Posted by: JennyRain | February 18, 2010

Dating for the Desperate: True Confessions

So I have a confession to make.

I have always wanted to be married. When I was in my twenties I was so desperate to get married before I hit thirty that I allowed myself to make some really dumb choices y’all.

Really dumb.

There were some people I allowed in my life that probably should not have been there and some things I tolerated that were… let’s just say… not good for me (which is probably putting it mildly!)

I admit it, I was desperate with a capital D!

When you are desperate for love, you’ll settle for anything.

The problem was, I did not realize I was desperate. I thought I was a pretty all-together-gal.

Corporate management job in marble-guilded office park, latest-model SUV, fully-scheduled weekends with an occasional get-away with the all-too-posh crowd. I thought I was hot y’all and looking in from the outside I looked like I had it goin’ on.

The problem was not with my outside, it was with my soul.

Inside I was dying for love but I did not know it. 

God tried to reveal it to me. I remember one particular night after partying too much and waking up in the zone of the unknown (ladies, I know you know what I’m talking about here), the song that woke me up was… 

I was lookin’ for love in all the wrong places
Lookin’ for love in too many places…
Hoping to find a friend and a lover
I’ll bless the day I discover,
You – lookin’ for love.

Oye.

The desire for love had such a voracious appetite it gobbled up all of the aspects of my identity that should have resulted in a healthy self-esteem. The more it ate the worse I felt. 

Because I valued myself so little, I entered into relationship after relationship where the people around me were simply mirrors to my low opinion of myself.

I became blind to my own desperation until landing face down in the mud hole of my own bad decisions with no ladder to get out.

There is something inherently frightening and liberating about coming face to face with your own desperation.

Once I admitted I was desperate, God could help me learn how that desperation for love twisted my healthy desires into an unhealthy craving.

As I began to realize the dysfunctional way I typically entered and maintained relationships I realized that in order to climb out of the the loveless-hole I was living in I would have to learn to live with myself – no distractions attached.

So I sat in that hole for awhile and learned to get a long with myself.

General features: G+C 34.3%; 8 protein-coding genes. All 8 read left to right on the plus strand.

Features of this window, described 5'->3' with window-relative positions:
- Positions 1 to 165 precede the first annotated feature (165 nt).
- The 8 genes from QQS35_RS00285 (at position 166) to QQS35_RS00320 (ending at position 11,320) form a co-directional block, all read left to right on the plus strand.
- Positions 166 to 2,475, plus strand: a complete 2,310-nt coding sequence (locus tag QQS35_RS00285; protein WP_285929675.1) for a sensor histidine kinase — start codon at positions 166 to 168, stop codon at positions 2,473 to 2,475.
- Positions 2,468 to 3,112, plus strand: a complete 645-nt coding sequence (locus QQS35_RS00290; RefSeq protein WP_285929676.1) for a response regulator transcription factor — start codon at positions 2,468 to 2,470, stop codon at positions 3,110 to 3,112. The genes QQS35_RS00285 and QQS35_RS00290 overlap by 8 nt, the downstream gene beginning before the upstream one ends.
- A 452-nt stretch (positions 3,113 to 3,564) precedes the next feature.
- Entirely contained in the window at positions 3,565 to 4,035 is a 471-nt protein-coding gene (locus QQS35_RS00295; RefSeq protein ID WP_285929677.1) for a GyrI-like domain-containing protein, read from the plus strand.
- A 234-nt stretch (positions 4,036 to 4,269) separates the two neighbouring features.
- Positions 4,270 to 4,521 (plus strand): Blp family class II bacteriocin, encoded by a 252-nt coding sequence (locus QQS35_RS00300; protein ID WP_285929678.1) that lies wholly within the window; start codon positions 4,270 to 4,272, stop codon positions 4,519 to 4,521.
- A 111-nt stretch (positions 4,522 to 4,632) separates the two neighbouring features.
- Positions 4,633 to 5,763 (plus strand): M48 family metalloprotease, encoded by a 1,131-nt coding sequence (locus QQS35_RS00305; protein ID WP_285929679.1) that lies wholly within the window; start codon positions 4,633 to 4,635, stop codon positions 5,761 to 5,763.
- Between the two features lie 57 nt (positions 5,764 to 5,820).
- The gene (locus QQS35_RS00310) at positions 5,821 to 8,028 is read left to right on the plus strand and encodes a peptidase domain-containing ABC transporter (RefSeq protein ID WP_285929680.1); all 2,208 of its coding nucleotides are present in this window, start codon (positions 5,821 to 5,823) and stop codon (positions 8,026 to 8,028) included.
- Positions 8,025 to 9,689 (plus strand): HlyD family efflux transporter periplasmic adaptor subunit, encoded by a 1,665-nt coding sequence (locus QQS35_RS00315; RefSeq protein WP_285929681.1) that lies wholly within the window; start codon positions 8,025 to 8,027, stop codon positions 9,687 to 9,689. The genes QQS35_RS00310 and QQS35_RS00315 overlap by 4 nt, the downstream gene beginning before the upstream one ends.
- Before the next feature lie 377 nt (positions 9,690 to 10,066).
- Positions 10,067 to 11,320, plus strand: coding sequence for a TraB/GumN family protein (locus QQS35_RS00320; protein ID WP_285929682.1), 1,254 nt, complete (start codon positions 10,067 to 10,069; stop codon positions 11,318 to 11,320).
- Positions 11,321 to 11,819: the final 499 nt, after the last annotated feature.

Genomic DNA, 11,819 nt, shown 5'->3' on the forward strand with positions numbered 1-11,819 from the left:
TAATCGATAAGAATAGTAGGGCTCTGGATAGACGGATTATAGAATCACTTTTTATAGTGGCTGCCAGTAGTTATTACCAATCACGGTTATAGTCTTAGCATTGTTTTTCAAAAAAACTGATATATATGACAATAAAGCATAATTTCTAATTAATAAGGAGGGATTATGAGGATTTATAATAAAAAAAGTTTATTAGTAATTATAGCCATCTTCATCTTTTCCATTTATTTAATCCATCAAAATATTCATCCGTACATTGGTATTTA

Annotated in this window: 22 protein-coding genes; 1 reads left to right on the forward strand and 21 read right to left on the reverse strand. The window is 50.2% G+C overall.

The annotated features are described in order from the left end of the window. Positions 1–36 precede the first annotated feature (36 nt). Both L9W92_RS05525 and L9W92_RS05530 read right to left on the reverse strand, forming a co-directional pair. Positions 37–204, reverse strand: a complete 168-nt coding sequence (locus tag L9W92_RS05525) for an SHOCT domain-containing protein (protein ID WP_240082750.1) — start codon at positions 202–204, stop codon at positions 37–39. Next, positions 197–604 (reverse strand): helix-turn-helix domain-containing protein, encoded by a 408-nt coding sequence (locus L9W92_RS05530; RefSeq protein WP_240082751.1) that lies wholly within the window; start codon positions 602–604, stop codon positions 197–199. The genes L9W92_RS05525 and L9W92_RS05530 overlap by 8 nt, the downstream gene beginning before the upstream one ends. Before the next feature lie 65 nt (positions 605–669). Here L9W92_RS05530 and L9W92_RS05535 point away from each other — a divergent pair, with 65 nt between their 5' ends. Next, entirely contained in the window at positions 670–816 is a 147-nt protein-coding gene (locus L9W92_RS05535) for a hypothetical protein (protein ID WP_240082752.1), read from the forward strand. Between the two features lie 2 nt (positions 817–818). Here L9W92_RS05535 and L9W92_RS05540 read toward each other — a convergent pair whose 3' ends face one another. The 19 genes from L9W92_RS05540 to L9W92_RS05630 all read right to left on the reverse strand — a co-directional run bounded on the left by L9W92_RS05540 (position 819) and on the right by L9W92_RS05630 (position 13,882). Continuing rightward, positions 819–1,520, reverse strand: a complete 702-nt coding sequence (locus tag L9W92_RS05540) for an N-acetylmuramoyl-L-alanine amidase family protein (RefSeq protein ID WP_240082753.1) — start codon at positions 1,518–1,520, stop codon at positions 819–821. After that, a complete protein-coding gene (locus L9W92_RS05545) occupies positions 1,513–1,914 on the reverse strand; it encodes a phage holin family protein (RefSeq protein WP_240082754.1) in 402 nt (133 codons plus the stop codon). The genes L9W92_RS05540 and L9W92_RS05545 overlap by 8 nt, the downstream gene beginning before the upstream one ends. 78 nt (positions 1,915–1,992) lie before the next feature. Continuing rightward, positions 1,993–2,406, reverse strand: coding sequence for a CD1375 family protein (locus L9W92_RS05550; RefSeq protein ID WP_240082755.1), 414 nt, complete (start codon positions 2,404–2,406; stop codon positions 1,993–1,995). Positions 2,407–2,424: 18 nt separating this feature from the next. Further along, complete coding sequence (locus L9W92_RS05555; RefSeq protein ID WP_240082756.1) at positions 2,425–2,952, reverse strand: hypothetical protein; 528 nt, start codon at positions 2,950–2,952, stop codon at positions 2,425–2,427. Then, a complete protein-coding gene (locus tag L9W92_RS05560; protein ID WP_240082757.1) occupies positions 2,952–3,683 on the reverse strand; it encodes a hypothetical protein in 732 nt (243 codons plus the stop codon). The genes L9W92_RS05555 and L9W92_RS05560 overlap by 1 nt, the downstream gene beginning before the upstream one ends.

Talked to God a lot.

Weaned myself from the phone (it had become an appendage).

Saved every Friday night for a date with myself.

I allowed myself to be taught by others more experienced than me, listened to God’s voice, and remained with the pain of lonliness so that I would know what it felt like when it threatened to force me into bad decisions.

By the time I began climbing out of the hole of desperation I had a better sense of self, more complete understanding of the character of God, and I had a game plan for how to manage my love life.

I stumbled a bit after crawling out of my hidey-hole, but after a while, I got the hang of what it looked like to date, to maintain healthy friendships, and to find a healthy community of faith.

It was worth the time and effort I spent alone with myself and with God and the fruit that has resulted from that season continues to be a blessing. I have experienced first hand the truth of Psalm 68:6:

God sets the lonely in families, he leads forth the prisoners with singing

Whenever I am down on myself for how far I feel that I have to go, I refer to my favorite poem by Portia Nelson and remind myself how far God has led me thus far.

 

Autobiography in Five Short Chapters

by Portia Nelson

I

I walk down the street.
There is a deep hole in the sidewalk
I fall in.
I am lost … I am helpless.
It isn’t my fault.
It takes me forever to find a way out.

II

I walk down the same street.
There is a deep hole in the sidewalk.
I pretend I don’t see it.
I fall in again.
I can’t believe I am in the same place
but, it isn’t my fault.
It still takes a long time to get out.

III

 I walk down the same street.
There is a deep hole in the sidewalk.
I see it is there.
I still fall in … it’s a habit.
my eyes are open
I know where I am.
It is my fault.
I get out immediately.

IV

I walk down the same street.
There is a deep hole in the sidewalk.
I walk around it.

V

I walk down another street. 

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Responses

  1. Great post! Sometimes that time apart is so necessary and yet so hard to do. Thanks for the reminder.

  2. Well written/expressed … amp this x10 and write a study. Seriously. Miss you! /t


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